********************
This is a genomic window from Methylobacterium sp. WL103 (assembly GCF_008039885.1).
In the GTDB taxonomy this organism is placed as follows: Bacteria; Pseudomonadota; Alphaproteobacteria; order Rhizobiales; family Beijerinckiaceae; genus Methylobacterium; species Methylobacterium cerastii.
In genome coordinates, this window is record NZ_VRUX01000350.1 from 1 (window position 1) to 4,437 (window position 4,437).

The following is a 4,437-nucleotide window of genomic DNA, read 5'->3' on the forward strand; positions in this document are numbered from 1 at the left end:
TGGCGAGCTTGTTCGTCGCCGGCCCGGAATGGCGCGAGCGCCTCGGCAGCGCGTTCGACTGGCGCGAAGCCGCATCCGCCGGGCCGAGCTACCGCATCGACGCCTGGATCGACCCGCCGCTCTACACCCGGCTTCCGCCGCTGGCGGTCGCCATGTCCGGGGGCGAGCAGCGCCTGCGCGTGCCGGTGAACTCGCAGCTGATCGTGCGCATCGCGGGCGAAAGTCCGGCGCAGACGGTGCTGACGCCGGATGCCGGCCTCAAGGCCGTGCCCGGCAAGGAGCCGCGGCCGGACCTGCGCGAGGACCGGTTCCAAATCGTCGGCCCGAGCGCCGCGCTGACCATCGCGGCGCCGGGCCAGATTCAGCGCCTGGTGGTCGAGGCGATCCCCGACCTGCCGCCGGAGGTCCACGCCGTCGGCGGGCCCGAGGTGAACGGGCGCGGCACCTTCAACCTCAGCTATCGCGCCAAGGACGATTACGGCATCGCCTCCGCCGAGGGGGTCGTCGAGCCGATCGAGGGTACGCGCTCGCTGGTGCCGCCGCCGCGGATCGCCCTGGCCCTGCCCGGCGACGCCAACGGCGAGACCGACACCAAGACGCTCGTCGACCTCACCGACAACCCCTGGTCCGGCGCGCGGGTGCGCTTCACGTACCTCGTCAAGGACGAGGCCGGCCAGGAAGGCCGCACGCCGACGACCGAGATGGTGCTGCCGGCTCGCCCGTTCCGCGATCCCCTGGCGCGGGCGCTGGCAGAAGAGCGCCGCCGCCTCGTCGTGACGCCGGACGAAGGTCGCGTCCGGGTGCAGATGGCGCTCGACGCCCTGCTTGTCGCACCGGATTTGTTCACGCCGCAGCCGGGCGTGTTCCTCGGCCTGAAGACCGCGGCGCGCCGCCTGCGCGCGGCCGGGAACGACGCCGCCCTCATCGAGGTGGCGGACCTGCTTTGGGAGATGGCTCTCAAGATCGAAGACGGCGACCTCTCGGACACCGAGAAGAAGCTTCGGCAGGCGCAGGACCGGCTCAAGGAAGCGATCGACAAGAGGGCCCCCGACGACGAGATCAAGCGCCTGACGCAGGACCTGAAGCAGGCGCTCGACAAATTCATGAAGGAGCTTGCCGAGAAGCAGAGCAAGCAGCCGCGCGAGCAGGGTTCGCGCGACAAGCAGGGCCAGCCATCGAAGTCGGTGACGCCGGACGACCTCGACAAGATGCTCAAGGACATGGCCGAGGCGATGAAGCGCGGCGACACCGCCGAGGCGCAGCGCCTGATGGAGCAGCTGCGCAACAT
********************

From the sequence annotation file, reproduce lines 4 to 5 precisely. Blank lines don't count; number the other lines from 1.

The following is a 4,437-nucleotide window of genomic DNA, read 5'->3' on the forward strand; positions in this document are numbered from 1 at the left end:
TGGCGAGCTTGTTCGTCGCCGGCCCGGAATGGCGCGAGCGCCTCGGCAGCGCGTTCGACTGGCGCGAAGCCGCATCCGCCGGGCCGAGCTACCGCATCGACGCCTGGATCGACCCGCCGCTCTACACCCGGCTTCCGCCGCTGGCGGTCGCCATGTCCGGGGGCGAGCAGCGCCTGCGCGTGCCGGTGAACTCGCAGCTGATCGTGCGCATCGCGGGCGAAAGTCCGGCGCAGACGGTGCTGACGCCGGATGCCGGCCTCAAGGCCGTGCCCGGCAAGGAGCCGCGGCCGGACCTGCGCGAGGACCGGTTCCAAATCGTCGGCCCGAGCGCCGCGCTGACCATCGCGGCGCCGGGCCAGATTCAGCGCCTGGTGGTCGAGGCGATCCCCGACCTGCCGCCGGAGGTCCACGCCGTCGGCGGGCCCGAGGTGAACGGGCGCGGCACCTTCAACCTCAGCTATCGCGCCAAGGACGATTACGGCATCGCCTCCGCCGAGGGGGTCGTCGAGCCGATCGAGGGTACGCGCTCGCTGGTGCCGCCGCCGCGGATCGCCCTGGCCCTGCCCGGCGACGCCAACGGCGAGACCGACACCAAGACGCTCGTCGACCTCACCGACAACCCCTGGTCCGGCGCGCGGGTGCGCTTCACGTACCTCGTCAAGGACGAGGCCGGCCAGGAAGGCCGCACGCCGACGACCGAGATGGTGCTGCCGGCTCGCCCGTTCCGCGATCCCCTGGCGCGGGCGCTGGCAGAAGAGCGCCGCCGCCTCGTCGTGACGCCGGACGAAGGTCGCGTCCGGGTGCAGATGGCGCTCGACGCCCTGCTTGTCGCACCGGATTTGTTCACGCCGCAGCCGGGCGTGTTCCTCGGCCTGAAGACCGCGGCGCGCCGCCTGCGCGCGGCCGGGAACGACGCCGCCCTCATCGAGGTGGCGGACCTGCTTTGGGAGATGGCTCTCAAGATCGAAGACGGCGACCTCTCGGACACCGAGAAGAAGCTTCGGCAGGCGCAGGACCGGCTCAAGGAAGCGATCGACAAGAGGGCCCCCGACGACGAGATCAAGCGCCTGACGCAGGACCTGAAGCAGGCGCTCGACAAATTCATGAAGGAGCTTGCCGAGAAGCAGAGCAAGCAGCCGCGCGAGCAGGGTTCGCGCGACAAGCAGGGCCAGCCATCGAAGTCGGTGACGCCGGACGACCTCGACAAGATGCTCAAGGACATGGCCGAGGCGATGAAGCGCGGCGACACCGCCGAGGCGCAGCGCCTGATGGAGCAGCTGCGCAACAT